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Do the souls keep Pharasma's reapers away with the power of rock 'n roll?
I like the concept of specific traditions. It brings them up as actual traditions of magic. I have wondered exactly how to price the drawback of being restricted to certain spheres.
In my case, since I'd encourage players to make their own traditions, I figure they'd tend to choose the spheres they actually want, so it's not really a limitation.
Here's a link to some traditions (and a different multiple traditions rule) I've come up with. The intention is to have many small traditions rather than far-reaching traditions like arcane magic or divine magic.
There are only four traditions in the document right now, but I'd like to have dozens of them, and would encourage players to make their own.
A belated thanks for the suggestion, Aleron.
I've still been thinking about this idea. I went over the 20 spheres, asking myself what sort of changes in society might happen because everyone has (at least) basic access to one sphere. Here's what I've come up with:
General comment: At least 6 of the 20 spheres give you an attack (directly or indirectly) that does at least 1d6 non-lethal damage. Outlawing weapons, as some societies have done, might be kind of pointless. Of course, since a club is a 1d6-damage weapon that nearly everyone is proficient with and is free, the game rules seem to support that kind of thing already. The worst damage is either two primary attacks for 1d4 each, or one primary and one secondary for 1d6 each; I haven't run the numbers to see which one might be worse.
A lot of the spheres don't do much other than give slight bonuses in combat; I don't see those having a wide-scale impact, especially if both sides in a fight have the same abilities.
Those are my thoughts, anyway. Anything I missed? Anything I misunderstood? Any other thoughts?
It sounds like I can get away with just using the 11 base classes from Spheres of Power. Good.
I wasn't planning on having PCs use NPC classes; but since everyone has magic, the NPC classes would need magic, too.
Now I have to think about what "everybody has a little bit of magic" would mean for the game world... [I haven't read the Darksword Trilogy; I may need to look it up. But, as described, it sounds too restrictive for the game I'd want to run.]
And this, folks, is what a negative Charisma modifier looks like. :-(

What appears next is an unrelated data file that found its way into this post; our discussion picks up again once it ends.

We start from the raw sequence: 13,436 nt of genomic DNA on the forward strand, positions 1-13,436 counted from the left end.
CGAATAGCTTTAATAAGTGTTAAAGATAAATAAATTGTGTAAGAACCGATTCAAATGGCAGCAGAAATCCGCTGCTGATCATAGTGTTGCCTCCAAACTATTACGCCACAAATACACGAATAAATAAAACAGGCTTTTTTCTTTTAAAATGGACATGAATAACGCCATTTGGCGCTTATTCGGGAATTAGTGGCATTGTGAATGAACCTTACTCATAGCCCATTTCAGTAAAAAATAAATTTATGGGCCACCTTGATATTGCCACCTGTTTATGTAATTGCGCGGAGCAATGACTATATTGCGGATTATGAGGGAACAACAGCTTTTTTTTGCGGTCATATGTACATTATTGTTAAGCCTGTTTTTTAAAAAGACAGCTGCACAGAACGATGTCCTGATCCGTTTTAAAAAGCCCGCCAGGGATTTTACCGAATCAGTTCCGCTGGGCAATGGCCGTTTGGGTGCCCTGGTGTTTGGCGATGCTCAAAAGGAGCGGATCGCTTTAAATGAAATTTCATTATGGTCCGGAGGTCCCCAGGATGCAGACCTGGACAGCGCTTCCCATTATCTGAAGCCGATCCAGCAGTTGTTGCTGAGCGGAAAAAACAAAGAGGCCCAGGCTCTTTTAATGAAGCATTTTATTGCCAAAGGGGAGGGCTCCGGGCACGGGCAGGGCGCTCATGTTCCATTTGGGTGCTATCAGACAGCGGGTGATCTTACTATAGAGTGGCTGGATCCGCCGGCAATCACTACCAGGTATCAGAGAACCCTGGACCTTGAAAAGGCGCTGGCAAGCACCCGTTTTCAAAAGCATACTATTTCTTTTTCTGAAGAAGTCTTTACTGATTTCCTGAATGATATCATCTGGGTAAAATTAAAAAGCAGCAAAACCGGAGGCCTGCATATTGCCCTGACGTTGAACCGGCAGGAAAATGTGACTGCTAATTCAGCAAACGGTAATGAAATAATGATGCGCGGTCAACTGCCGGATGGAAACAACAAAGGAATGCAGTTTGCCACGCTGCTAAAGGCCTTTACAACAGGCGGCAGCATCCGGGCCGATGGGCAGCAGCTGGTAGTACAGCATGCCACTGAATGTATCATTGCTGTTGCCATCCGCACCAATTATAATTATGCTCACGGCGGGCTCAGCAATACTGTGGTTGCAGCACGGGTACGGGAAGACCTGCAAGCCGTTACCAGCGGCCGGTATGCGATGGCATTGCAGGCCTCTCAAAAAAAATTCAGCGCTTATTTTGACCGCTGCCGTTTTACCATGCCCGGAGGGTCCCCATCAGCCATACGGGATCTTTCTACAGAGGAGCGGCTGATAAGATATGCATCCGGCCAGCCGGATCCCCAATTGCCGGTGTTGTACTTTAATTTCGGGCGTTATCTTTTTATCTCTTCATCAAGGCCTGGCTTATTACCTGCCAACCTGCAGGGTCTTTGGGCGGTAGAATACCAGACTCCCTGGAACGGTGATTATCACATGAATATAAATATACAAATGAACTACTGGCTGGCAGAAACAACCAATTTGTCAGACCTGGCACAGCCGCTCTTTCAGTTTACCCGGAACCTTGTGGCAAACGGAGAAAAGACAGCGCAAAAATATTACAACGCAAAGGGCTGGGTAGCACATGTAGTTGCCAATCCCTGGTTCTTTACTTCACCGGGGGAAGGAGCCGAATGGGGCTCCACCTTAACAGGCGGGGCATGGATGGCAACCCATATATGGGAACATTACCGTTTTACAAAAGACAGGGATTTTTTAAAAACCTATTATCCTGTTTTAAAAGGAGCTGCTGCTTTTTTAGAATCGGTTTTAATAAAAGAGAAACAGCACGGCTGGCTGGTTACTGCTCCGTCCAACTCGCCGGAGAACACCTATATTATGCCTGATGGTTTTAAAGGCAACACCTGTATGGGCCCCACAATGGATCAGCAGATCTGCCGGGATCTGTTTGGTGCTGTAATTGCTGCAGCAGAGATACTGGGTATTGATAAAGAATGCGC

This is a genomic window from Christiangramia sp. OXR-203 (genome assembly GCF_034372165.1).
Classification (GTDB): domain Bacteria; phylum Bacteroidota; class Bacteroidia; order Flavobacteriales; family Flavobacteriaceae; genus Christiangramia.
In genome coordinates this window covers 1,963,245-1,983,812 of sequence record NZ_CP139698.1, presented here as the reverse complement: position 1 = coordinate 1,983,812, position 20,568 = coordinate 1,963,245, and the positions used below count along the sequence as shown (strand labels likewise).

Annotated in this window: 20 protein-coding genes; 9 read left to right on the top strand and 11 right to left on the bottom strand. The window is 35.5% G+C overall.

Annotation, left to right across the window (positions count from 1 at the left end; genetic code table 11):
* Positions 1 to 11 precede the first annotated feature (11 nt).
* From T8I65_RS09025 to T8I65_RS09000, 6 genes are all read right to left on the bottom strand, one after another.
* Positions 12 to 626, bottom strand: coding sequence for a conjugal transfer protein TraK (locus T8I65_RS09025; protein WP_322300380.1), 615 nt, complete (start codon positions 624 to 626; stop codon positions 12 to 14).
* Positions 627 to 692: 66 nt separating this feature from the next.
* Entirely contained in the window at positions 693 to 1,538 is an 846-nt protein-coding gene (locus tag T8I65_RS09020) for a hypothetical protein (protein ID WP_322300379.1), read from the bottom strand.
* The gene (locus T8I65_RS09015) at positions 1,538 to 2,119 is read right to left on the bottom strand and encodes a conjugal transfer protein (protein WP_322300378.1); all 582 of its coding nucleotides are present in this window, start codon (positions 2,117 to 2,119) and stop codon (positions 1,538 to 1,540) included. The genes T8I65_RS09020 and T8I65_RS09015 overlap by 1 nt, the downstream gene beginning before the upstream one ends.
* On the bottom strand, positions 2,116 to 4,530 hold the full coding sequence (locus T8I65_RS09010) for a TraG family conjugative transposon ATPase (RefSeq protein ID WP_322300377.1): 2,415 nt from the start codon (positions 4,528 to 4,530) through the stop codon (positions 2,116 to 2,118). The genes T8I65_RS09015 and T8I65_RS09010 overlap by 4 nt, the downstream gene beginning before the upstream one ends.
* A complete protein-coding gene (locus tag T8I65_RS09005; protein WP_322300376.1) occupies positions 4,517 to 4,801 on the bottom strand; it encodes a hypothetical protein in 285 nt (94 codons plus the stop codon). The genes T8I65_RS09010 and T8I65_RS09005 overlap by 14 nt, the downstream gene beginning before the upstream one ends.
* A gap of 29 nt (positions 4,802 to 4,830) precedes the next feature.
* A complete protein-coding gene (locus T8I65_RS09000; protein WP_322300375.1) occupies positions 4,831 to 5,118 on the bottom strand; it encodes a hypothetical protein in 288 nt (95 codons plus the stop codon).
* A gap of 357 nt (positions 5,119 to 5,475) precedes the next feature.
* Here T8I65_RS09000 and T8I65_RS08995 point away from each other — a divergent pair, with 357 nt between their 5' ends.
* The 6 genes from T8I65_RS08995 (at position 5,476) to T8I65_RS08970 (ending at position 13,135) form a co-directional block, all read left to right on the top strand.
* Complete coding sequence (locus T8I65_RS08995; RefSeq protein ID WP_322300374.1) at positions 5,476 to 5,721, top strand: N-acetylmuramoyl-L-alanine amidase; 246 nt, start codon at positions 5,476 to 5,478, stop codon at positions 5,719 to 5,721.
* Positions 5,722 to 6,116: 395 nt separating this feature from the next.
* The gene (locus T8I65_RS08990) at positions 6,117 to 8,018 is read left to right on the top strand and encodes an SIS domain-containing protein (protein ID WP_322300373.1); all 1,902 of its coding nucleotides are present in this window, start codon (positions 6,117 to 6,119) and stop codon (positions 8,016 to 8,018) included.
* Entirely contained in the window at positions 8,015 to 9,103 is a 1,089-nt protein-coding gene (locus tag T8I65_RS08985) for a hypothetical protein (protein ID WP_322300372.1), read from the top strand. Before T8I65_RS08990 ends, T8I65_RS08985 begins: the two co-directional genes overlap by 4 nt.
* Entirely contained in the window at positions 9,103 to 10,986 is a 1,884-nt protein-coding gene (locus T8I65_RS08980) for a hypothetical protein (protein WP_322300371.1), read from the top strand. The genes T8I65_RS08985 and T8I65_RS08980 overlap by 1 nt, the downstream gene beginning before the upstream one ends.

For most of the NPC classes, I'd probably just give them Basic Magical Training as a bonus feat. Adepts I'd probably treat as a Mid-Caster with one new talent every 2 class levels. They could choose between Int/Wis/Cha for their casting ability modifier.
Clearly, Battleship was the best movie of 2012.
I was skimming through Spheres of Power yesterday (I still haven't read it thoroughly yet), and a thought for a campaign world came up: What if everyone in the world had Spheres of Power-style magic? And I mean every sapient being has at least a little bit of magic, and other styles of magic/spellcasting aren't available.
Would one be able to make pretty much general PC character type with just the eleven base classes in the book?
I'm a bit concerned about skill-heavy characters, or if concepts like "raging" or "nature warrior" are covered, or even if they are necessary. But, like I said, I've only skimmed the book. Maybe all the needed stuff is there. It might even be covered in the "Using This Book" section. [I do know about the conversion archetypes, but I'd prefer to avoid those, if possible.]
I'd probably want to make an NPC class (or three—commoner, expert, adept). Other than that, what might be needed? What might be useful? I'm sure some of you are far more familiar with Spheres of Power than I am.
If there seems to be enough interest, I might do some sort of play-by-post here using the idea.
Milo v3 wrote:
You do have to watch out for some name collisions, though.
Steven Tindall wrote:
Last session he didn't mean to but he kinda launched the main bad guy into orbit. We think she may be alive but were not totally sure on that one. The villains are built to be very challenging but our DM wasn't expecting his new reoccurring villain to get launched into the upper reaches of earths orbit.